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EtymologyEdit

Possibly from German Pandeismus,[1] from pan- (from Ancient Greek παν- (pan-, prefix meaning ‘all’)) + Deismus (deism) (from Latin deus (deity, god) + German -ismus (-ism)). (Similar words appear earlier in various languages, but apparently not in the same sense.)[2][3] The word can be analysed as pan- +‎ deism or as a blend of pantheism +‎ deism.

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NounEdit

pandeism (countable and uncountable, plural pandeisms)

  1. (religion) A belief in a god who is both pantheistic and deistic, in particular a god who designed the universe and then became it and ceased to exist separately and act consciously with respect to it.
    • 1941, Charles Hartshorne, Man’s Vision of God and the Logic of Theism, New York, N.Y.: Harper and Bros., OCLC 1469363, page 348:
      Just as [absolute perfection in some respects, relative perfection in all others] is the whole positive content of perfection, so CW, or the conception of the Creator-and-the-Whole-of-what-he-has-created as constituting one life, the super-whole which in its everlasting essence is uncreated (and does not necessitate just the parts which the whole has) but in its de facto concreteness is created – this panentheistic doctrine contains all of deism and pandeism except their arbitrary negations.
    • 1967, F[rancis] E[dward] Peters, “psychḗ”, in Greek Philosophical Terms: A Historical Lexicon, New York, N.Y.: New York University Press, →ISBN, paragraph 13, page 169:
      What appeared here, at the center of the Pythagorean tradition in philosophy, is another view of psyche that seems to owe little or nothing to the pan-vitalism or pan-deism (see theion) that is the legacy of the Milesians.
    • 1996, Bob Burridge, “God’s Decrees: Certainty and Contingency”, in Survey Studies in Reformed Theology, Genevan Institute for Reformed Studies[1], published 2016, archived from the original on 12 June 2018:
      All the actions of created intelligences are not merely the actions of God. Creatures act freely and responsibly as the proximate causes of their own moral actions. If God was the proximate cause of every act, all things would simply be “God in motion”. That is nothing less than pantheism, or more exactly, pandeism. The Creator is distinct from his creation. The reality of secondary causes is what separates Christian theism from pandeism.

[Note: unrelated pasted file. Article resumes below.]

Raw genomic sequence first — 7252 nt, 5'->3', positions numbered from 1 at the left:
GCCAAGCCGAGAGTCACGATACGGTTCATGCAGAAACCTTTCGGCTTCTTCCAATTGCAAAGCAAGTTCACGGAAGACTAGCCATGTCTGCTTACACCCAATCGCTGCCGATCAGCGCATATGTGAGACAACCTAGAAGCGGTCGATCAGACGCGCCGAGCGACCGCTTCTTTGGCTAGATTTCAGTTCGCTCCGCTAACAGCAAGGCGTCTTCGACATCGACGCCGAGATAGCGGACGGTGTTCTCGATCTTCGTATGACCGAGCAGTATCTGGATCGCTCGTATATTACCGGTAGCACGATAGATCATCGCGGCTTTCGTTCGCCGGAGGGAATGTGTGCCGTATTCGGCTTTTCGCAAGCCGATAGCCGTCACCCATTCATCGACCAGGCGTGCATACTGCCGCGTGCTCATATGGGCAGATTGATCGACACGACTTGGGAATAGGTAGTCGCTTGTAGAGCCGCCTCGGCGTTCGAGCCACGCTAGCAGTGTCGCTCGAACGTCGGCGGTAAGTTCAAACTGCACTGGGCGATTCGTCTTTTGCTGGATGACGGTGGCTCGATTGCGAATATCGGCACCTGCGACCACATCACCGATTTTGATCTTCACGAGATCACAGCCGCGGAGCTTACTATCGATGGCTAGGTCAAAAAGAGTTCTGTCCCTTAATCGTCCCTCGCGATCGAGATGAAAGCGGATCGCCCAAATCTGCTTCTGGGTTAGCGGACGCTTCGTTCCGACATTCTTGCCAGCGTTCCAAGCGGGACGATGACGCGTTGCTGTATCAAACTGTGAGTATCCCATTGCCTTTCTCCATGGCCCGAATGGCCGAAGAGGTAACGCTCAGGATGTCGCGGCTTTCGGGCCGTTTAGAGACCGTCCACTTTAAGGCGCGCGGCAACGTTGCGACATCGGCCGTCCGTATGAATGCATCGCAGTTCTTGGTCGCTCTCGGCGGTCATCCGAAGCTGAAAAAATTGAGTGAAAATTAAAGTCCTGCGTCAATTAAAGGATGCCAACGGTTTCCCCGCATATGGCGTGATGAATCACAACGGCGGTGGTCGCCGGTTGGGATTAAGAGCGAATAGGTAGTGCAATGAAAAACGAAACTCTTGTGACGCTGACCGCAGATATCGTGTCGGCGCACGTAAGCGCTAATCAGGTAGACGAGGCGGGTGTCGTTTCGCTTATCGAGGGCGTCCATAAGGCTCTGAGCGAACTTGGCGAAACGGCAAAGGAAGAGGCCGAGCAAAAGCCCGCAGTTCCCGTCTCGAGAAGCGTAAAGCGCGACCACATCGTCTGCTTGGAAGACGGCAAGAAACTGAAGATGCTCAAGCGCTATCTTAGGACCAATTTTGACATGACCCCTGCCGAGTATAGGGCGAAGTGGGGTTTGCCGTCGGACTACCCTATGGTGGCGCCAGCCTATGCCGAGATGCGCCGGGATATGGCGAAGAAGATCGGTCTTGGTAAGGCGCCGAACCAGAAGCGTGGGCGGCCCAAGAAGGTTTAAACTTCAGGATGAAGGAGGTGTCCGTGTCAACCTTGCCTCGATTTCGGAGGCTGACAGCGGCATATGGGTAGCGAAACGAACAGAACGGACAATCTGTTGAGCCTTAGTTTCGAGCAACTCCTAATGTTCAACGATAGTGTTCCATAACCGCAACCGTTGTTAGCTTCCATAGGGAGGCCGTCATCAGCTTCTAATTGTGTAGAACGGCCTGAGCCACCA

• 2018, Raphael Lataster, “The Case for A-theism”, in The Case against Theism: Why the Evidence Disproves God’s Existence (Sophia Studies in Cross-cultural Philosophy of Traditions and Cultures; 26), Cham, Switzerland: Springer International Publishing, Springer Nature, DOI:10.1007/978-3-319-90793-2, →ISBN, ISSN 2211-1107, section 3.5.3 (Case Study: Pandeism vs. Theism), page 194:
      It could also be argued that the god that no longer requires interaction with the creation is superior to the one that does, so that deistic concepts, including pandeism, are again preferable. Similarly, concerning experiential arguments, the 'hidden' and possibly 'indifferent' god of pandeism better explains why so many people do not experience god, internally, yet also can explain why some do. Pandeisms, and other pantheisms, particularly polytheistic forms, also better explain why it is not only the god of theism (and specifically, Christian theism) that is internally experienced by some people.
  2. (religion, rare) Worship which admits or tolerates favourable aspects of all religions; omnitheism.
    • 1915 May, Louis S. Hardin, “The Chimerical Application of Machiavelli’s Principles”, in James H. Coghill, editor, The Yale Sheffield Monthly, volume XXI, number 8, New Haven, Conn.: Sheffield Scientific School, Yale College, OCLC 3698975, page 463:
      We hear men prophesy that this war means the death of Christianity and an era of Pandeism or perhaps even the destruction of all which we call modern civilization and culture. We hear men predict that the ultimate result of the war will be a blessing to humanity.
    • 1964 October 23, Charles A[nslem] Bolton, “Beyond the Ecumenical: Pan-Deism?”, in Christianity Today: Fortnightly Magazine of Evangelical Conviction, volume 9, Carol Stream, Ill.: Christianity Today, Inc., ISSN 0009-5753, OCLC 867952557, page 21: